The measure of Chicago’s conscience is our response to injustice. Are we willing to accept a police department who, after shooting a teenager with 16 bullets in his body, called it a mistake? Will we accept a police department who apologizes by paying a $5 million settlement? Will we accept a mayor who spent a whole year saying the video of McDonald’s shooting didn’t need to be public information?

Christianity is a religion of interruptions. Jesus interrupted his disciples’ lives. Redirected them entirely. The Christian call is to interrupt systems of violence.

I went to Michigan Ave because interruptions matter. Because Tuesday night’s march was too ordinary, too dismissible. Because Tuesday night’s arrest of young activists was hardly noticed. Because on Wednesday morning, media coverage was spotty; only a handful of protesters who had been there the night before knew what had happened; because when they called the arrests unjust, the headlines hardly noticed; because when Malcolm London was released from jail and his charges were dropped, the media didn’t ask why they charges were raised in the first place. And if you haven’t heard all this in the news yet, go learn it.

This week, bouncing around in my mind as I try to make sense of all this, as I read articles and articles, one line has stuck with me, something Stephen Colbert said several years ago: “Reality has a well-known liberal bias.” If you are paying an attention to Chicago police, to the leadership at IPRA, to the random and off-duty shooting of Rekia Boyd, to the violent and indefensible shooting of Laquan McDonald, reality has a tendency to expose injustice. Reality indicates that something is not adding up. When reality has bias, maybe we should listen to it. Reality indicates that we can no longer give the Chicago Police Department the benefit of the doubt.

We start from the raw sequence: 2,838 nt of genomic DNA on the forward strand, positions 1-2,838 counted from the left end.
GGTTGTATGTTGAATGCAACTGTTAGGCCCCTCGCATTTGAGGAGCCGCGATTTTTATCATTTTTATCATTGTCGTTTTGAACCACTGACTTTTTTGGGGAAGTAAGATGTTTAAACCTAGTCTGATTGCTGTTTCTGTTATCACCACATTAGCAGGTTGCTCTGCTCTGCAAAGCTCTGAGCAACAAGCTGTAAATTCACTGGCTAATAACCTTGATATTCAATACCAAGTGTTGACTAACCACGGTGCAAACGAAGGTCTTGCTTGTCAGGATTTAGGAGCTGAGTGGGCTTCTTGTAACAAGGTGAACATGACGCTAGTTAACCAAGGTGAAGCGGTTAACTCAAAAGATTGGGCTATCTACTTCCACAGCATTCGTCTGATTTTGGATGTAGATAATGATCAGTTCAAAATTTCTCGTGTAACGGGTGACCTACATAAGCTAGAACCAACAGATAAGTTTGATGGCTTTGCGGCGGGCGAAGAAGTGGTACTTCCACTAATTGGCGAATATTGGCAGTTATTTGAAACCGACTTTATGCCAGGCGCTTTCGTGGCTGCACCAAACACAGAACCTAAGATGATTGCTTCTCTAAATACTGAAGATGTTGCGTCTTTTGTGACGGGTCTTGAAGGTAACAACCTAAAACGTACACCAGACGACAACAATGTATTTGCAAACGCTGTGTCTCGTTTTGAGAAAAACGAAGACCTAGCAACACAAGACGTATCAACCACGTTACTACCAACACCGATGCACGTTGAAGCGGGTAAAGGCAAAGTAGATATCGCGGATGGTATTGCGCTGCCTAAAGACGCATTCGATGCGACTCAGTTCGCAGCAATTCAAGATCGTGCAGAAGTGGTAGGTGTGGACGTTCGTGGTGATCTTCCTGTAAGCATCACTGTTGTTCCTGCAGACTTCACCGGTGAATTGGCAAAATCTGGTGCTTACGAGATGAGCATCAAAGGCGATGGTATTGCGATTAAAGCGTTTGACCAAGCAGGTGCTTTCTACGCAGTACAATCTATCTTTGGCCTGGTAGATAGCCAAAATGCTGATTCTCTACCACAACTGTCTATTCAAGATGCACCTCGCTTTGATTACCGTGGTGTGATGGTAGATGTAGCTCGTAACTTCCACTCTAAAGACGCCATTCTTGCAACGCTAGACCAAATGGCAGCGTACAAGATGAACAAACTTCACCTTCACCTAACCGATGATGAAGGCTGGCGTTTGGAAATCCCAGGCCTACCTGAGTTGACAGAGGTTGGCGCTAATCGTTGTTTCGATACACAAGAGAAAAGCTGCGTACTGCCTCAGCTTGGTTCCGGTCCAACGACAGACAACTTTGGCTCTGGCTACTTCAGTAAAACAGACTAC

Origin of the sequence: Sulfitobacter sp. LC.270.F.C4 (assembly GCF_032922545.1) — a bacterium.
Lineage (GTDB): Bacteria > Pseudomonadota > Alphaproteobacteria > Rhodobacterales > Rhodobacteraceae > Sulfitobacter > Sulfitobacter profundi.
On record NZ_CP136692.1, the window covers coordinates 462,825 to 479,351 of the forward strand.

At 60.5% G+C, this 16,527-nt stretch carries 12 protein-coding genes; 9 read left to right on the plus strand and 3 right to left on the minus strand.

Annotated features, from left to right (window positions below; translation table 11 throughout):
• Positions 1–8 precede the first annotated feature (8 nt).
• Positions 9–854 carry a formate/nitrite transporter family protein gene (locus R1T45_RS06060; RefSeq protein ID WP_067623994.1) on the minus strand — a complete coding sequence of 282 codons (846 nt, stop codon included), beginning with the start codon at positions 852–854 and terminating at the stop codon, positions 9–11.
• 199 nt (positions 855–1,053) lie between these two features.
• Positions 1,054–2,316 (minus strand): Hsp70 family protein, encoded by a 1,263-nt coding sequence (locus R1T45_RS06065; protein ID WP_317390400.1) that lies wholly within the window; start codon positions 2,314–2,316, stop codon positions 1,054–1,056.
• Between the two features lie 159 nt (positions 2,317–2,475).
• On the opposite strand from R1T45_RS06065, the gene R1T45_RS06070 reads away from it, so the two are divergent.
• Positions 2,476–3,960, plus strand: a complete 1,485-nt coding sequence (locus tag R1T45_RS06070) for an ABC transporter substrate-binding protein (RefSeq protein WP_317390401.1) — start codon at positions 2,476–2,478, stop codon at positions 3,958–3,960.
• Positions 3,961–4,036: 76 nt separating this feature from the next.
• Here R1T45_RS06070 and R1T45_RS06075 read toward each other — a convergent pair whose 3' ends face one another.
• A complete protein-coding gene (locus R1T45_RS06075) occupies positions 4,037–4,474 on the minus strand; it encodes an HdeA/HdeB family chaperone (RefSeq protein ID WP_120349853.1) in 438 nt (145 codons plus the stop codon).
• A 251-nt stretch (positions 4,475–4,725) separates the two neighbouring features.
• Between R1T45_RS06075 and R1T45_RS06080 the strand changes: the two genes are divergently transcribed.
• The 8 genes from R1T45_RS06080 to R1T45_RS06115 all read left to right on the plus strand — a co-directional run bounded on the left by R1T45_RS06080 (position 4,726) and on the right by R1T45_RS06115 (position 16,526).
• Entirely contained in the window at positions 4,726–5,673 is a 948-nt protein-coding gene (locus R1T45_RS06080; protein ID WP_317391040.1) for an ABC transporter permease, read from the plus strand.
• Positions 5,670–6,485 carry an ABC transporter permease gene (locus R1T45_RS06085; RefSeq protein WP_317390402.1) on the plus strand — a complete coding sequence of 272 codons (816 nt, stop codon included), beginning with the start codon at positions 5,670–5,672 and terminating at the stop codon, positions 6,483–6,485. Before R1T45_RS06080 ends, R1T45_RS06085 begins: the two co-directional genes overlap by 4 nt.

And that’s… what? That’s just fine? Is your Christmas shopping more urgent than civilian shootings? Are you too busy for Black Lives to Matter? Then go on with your business… but don’t celebrate Christmas. Don’t celebrate the birth of Jesus. If you’re not interested interruptions, go on with your winter. Don’t let the birth of the Savior, the Advent of the Upside Down kingdom, the justice rolling down like a mighty stream, don’t let it disrupt your wish list.

Hillary Watson is a full-time Mennonite pastor in suburban Chicago. She blogs at gatheringthestones.com, where this first appeared.


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  • Berry Friesen

    “When reality has bias, maybe we should listen to it. Reality indicates that we can no longer give the Chicago Police Department the benefit of the doubt.”

    Thank you, Pastor Watson.

    You’re also right about the interruptions, how they are part of the Way of Jesus, part of our way if we follow his. Yet it’s important to highlight what you wrote about “the benefit of the doubt.” Granting/not granting legitimacy is the primary power we wield every day of our lives.

  • Joel Miller

    Preach, sister.